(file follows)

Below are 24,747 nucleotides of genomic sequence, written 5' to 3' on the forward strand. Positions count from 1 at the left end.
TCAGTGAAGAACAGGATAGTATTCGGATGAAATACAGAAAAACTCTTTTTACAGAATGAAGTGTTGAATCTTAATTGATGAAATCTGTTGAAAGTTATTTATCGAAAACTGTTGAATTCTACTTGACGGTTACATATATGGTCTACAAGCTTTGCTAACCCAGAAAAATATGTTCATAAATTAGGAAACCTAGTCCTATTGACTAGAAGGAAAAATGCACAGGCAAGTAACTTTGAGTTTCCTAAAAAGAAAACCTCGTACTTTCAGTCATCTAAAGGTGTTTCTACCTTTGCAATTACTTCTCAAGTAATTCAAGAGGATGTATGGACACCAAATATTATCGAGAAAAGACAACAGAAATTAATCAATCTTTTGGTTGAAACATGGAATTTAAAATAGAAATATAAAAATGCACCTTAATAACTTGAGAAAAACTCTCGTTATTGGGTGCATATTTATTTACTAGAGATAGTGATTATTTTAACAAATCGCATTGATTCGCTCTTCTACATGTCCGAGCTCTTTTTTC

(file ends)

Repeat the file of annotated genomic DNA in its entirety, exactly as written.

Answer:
Below are 24,747 nucleotides of genomic sequence, written 5' to 3' on the forward strand. Positions count from 1 at the left end.
TCAGTGAAGAACAGGATAGTATTCGGATGAAATACAGAAAAACTCTTTTTACAGAATGAAGTGTTGAATCTTAATTGATGAAATCTGTTGAAAGTTATTTATCGAAAACTGTTGAATTCTACTTGACGGTTACATATATGGTCTACAAGCTTTGCTAACCCAGAAAAATATGTTCATAAATTAGGAAACCTAGTCCTATTGACTAGAAGGAAAAATGCACAGGCAAGTAACTTTGAGTTTCCTAAAAAGAAAACCTCGTACTTTCAGTCATCTAAAGGTGTTTCTACCTTTGCAATTACTTCTCAAGTAATTCAAGAGGATGTATGGACACCAAATATTATCGAGAAAAGACAACAGAAATTAATCAATCTTTTGGTTGAAACATGGAATTTAAAATAGAAATATAAAAATGCACCTTAATAACTTGAGAAAAACTCTCGTTATTGGGTGCATATTTATTTACTAGAGATAGTGATTATTTTAACAAATCGCATTGATTCGCTCTTCTACATGTCCGAGCTCTTTTTTC